I thoroughly enjoyed the conversation at this afternoon’s debate around the value of art. (Except for the niggardly feeling that maybe I should go back to school and get my PhD)
This is a deep topic – here’s what I have been thinking.
It seems to me that art is deeply linked to the experience of H. sapiens. We know that before sapiens arrived Homo (neanderthalis for sure, but also maybe Homo erectus or Homo heidelbergensis) had practiced ritual burial- bodies placed in symbolic positions in a grave, bodies marked with ocher. So the numinous experience, a relationship with death and the longing for the continuation of the self after death is not uniquely human. Our predecessors may also have decorated themselves and their clothes, so perhaps even visual expression is not entirely unique, and I am quite sure that one could make an argument that many species appreciate beauty (even if this adoration is in fact sparked by the selfish gene). But when sapiens arrives in the world we see for the first time (we believe) art supported by and embedded in culture.
The great cave paintings of so many cultures still move us, viewers are awed by their expressive beauty (which is spectacular – but beauty is an idea for another day and has no bearing on value). What I am thinking about here in a discussion on value is the consumption of resources that it takes to create such spectacle. Putting aside the question of why we did it, or the amount (enormous) of skill required to create such deceptively graceful rendering with such poor tools – what I am thinking about is the actual tools, the consumption of material and the investment of capital in the form of time, materials and labor in such an epic undertaking, those walls didn’t paint themselves. For example, scaffolding had to be erected, which required a great deal of skilled manual labor, someone had to flake a flint to cut the tree, someone had to cut it,someone had to haul it into a cave, someone had to dig a post hole, someone had to lash it (with some kind of rope-like material made by someone else). All these actions indicate to me, that the communities creating these images believed the image had great value. Now anthropologists and art historians and neuro-scientists can argue themselves blue in the face over why we did it, and why we valued this activity. But the evidence points to the fact that at this moment in time, for what ever reason, humanity valued art so highly as to devote life changing amounts of capital to this activity. And that no other species did (or does). Like Nigel Spivey I think that making art and being human are linked, perhaps so deeply entwined with one another as to be inseparable.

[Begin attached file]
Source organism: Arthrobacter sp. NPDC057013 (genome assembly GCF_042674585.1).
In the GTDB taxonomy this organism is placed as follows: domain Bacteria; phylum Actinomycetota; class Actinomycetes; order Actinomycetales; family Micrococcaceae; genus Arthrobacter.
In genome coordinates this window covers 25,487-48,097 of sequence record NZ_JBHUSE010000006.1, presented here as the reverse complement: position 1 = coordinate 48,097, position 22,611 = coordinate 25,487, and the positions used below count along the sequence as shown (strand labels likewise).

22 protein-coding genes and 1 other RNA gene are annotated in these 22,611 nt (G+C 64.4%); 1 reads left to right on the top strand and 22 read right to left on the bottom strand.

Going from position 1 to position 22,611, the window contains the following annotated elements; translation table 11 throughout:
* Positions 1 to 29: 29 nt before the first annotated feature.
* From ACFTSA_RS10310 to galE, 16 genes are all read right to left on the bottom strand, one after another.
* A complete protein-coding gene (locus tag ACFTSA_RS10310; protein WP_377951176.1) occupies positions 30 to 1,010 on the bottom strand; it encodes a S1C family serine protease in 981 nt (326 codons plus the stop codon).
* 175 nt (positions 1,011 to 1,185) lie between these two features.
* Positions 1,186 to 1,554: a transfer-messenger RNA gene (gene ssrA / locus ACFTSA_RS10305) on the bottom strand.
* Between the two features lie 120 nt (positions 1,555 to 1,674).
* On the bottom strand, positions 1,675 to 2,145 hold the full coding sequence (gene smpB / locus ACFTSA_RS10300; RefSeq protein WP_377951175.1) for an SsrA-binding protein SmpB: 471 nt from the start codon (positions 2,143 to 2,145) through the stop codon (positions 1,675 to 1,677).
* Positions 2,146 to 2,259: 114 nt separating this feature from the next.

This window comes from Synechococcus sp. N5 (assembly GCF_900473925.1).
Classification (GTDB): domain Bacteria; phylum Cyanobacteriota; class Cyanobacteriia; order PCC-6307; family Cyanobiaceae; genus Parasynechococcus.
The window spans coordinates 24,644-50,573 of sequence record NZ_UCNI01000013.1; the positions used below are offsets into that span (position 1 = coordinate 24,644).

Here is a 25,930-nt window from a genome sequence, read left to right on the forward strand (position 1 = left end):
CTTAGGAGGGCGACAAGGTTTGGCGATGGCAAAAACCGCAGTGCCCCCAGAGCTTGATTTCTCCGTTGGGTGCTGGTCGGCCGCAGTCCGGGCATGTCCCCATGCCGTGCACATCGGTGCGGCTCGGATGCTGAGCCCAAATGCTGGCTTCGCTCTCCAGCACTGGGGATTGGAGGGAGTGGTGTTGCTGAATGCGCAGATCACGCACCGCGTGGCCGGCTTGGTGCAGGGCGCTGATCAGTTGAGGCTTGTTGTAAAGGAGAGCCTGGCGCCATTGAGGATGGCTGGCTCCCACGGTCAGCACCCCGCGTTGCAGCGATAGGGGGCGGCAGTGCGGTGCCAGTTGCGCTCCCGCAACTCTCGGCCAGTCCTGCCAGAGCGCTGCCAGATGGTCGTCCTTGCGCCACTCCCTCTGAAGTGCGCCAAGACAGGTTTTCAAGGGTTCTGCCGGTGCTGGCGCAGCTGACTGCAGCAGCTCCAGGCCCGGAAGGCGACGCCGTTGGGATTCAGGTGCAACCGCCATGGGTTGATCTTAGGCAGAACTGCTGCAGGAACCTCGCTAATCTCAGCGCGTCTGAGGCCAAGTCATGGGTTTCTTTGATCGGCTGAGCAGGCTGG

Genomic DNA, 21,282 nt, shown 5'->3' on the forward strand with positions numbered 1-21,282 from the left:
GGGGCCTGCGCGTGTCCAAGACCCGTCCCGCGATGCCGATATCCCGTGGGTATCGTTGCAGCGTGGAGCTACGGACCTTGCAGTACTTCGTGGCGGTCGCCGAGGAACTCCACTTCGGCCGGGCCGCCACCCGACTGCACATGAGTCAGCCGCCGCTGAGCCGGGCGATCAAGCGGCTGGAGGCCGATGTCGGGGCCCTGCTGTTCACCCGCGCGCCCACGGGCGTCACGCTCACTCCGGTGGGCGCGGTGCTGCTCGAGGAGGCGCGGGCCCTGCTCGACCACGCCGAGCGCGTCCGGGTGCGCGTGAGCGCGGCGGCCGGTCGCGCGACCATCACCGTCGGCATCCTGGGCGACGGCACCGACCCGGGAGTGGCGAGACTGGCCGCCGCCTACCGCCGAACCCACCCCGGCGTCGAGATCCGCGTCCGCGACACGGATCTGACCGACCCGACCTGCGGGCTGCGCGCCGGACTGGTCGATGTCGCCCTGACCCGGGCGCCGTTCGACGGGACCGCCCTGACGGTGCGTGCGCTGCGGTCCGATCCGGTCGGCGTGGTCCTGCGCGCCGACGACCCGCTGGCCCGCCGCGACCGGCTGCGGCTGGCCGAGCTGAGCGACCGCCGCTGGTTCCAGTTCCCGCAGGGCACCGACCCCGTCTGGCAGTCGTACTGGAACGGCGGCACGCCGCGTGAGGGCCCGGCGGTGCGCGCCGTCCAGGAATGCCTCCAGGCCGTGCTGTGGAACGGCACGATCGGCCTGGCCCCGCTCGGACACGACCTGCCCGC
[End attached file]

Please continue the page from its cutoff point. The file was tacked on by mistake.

Flash Forward to the Romanesque or Gothic period, when civic pride clothed Europe in “a mantle of white churches”. Here again we see a moment in history when the creation of art has taken on such powerful meaning (value) that the entire capital of towns and cities is diverted into the production of stunning art ( for the glory of God or the bragging rights of the city fathers makes little difference).
My argument for the value of art then is its essential humanity. Children all over the world begin to create images of what they see in developmentally similar ways, human beings/cultures make images.
This is the point from which all arguments should depart. Making images requires a certain leap in abstraction that only our species has made (and before anyone tells me about elephants that paint in the zoo – I remind you I am not aware of any elephants that paint in the wild). I feel (because I don’t have the education or research to back this up) that making images expanded our ability to abstract. It is part of our intellectual birthright.
Art today is of course about more than making images, or even making at all. The creative impulse behind art is for me the most fundamentally human intellectual activity. I art therefore I am.
OK that is a long winded enough thought for tonight. More to follow.